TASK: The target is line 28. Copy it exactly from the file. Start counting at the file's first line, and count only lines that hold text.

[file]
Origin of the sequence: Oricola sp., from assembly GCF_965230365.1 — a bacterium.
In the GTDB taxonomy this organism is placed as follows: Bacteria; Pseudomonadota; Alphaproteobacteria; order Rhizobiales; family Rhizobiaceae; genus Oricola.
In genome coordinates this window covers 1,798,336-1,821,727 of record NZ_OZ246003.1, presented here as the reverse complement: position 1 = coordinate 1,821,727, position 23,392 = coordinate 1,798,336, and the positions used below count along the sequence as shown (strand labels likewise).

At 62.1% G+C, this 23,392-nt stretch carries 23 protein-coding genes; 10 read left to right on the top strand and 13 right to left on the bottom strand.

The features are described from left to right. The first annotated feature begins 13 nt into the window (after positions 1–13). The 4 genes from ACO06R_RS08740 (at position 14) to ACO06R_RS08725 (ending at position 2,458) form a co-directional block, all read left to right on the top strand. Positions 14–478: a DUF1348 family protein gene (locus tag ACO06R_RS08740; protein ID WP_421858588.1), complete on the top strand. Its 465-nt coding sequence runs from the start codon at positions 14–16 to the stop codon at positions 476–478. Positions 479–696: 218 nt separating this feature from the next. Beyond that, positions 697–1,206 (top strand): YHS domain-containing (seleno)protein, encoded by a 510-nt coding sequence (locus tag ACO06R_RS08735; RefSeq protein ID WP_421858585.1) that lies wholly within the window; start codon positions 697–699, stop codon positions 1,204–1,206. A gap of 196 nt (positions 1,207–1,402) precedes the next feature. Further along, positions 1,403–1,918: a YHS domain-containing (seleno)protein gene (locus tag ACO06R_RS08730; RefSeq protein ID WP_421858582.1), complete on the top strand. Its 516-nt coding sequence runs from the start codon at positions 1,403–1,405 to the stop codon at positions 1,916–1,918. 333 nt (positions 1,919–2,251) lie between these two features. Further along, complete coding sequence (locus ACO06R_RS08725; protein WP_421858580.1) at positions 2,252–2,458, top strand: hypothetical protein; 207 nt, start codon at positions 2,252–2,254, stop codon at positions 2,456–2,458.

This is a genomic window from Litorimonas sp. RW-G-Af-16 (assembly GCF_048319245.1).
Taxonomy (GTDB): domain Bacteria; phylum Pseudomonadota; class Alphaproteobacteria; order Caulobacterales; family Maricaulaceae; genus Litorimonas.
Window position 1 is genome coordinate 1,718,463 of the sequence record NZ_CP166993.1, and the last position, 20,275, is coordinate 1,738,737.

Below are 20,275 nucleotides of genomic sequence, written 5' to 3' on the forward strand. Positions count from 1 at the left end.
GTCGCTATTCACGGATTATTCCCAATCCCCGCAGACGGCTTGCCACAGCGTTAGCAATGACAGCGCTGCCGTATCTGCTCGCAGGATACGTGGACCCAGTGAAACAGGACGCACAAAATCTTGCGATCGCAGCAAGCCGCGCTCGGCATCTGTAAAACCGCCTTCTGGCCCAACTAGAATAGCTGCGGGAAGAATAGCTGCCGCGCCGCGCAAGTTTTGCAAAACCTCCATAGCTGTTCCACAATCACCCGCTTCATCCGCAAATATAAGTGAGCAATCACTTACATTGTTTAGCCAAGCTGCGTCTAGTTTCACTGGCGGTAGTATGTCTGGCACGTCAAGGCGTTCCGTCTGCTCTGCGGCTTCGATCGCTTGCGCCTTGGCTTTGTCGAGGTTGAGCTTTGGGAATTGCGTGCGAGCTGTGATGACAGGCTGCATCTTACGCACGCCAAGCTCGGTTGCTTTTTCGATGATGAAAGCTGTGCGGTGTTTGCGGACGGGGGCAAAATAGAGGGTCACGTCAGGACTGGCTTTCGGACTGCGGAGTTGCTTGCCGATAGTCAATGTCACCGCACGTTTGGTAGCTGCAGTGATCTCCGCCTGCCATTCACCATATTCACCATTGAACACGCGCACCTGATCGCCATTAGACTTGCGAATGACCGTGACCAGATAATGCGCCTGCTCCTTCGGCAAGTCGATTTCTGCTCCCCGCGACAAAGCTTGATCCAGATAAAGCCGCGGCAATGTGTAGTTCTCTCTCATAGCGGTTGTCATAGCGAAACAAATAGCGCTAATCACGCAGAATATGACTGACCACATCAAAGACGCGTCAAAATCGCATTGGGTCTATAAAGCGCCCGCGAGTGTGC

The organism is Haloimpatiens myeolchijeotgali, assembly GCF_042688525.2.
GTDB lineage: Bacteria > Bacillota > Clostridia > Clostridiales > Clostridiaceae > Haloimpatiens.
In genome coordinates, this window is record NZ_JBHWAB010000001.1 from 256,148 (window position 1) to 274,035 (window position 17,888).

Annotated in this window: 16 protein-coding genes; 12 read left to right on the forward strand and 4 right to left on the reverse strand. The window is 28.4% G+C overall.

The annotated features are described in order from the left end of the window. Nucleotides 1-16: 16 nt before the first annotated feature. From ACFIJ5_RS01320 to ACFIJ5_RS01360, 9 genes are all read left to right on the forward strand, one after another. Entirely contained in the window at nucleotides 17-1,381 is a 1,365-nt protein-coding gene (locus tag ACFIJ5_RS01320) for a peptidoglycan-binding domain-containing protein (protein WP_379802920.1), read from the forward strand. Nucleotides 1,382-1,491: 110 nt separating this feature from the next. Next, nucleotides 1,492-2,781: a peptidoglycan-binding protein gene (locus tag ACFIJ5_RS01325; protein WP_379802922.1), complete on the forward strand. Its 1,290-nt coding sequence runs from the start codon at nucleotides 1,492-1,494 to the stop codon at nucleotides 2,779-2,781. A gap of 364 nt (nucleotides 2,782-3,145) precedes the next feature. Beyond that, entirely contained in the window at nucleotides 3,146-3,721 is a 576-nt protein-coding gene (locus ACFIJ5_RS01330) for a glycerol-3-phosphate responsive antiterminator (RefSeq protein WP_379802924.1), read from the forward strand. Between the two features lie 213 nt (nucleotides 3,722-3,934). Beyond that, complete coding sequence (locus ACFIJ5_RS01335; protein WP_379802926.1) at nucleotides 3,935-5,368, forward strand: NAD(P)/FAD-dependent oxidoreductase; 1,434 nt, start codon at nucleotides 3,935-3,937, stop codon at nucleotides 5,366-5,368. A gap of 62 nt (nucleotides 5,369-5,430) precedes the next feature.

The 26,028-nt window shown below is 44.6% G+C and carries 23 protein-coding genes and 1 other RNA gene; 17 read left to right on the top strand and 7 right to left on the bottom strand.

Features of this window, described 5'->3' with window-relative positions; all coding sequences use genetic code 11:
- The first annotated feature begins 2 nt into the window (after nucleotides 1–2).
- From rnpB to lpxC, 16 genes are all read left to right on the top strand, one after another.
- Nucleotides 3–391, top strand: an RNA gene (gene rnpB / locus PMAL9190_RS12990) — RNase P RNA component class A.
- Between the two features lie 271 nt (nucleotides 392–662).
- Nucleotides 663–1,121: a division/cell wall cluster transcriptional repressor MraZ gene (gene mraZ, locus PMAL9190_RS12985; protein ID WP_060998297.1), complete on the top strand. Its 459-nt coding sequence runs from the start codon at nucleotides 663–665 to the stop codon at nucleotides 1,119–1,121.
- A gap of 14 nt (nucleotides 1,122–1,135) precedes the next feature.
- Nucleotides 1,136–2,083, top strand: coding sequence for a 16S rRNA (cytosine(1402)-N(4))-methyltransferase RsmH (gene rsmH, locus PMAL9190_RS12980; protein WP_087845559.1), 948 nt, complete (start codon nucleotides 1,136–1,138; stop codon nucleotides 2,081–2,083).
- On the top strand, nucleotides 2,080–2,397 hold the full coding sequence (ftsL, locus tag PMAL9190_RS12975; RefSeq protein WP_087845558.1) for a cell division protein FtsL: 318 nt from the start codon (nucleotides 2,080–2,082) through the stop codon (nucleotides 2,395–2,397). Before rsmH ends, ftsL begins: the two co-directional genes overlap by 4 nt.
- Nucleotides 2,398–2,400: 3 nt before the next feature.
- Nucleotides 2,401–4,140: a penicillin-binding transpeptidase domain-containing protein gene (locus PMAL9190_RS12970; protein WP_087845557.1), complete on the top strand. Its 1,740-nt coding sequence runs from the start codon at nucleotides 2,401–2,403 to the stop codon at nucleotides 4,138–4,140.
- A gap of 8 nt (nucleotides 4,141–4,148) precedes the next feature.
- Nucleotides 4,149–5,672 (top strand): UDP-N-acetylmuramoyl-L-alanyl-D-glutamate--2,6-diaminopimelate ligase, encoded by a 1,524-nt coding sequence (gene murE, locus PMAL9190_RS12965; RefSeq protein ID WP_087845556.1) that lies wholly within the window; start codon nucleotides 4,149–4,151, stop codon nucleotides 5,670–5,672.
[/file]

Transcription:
- A gap of 8 nt (nucleotides 4,141–4,148) precedes the next feature.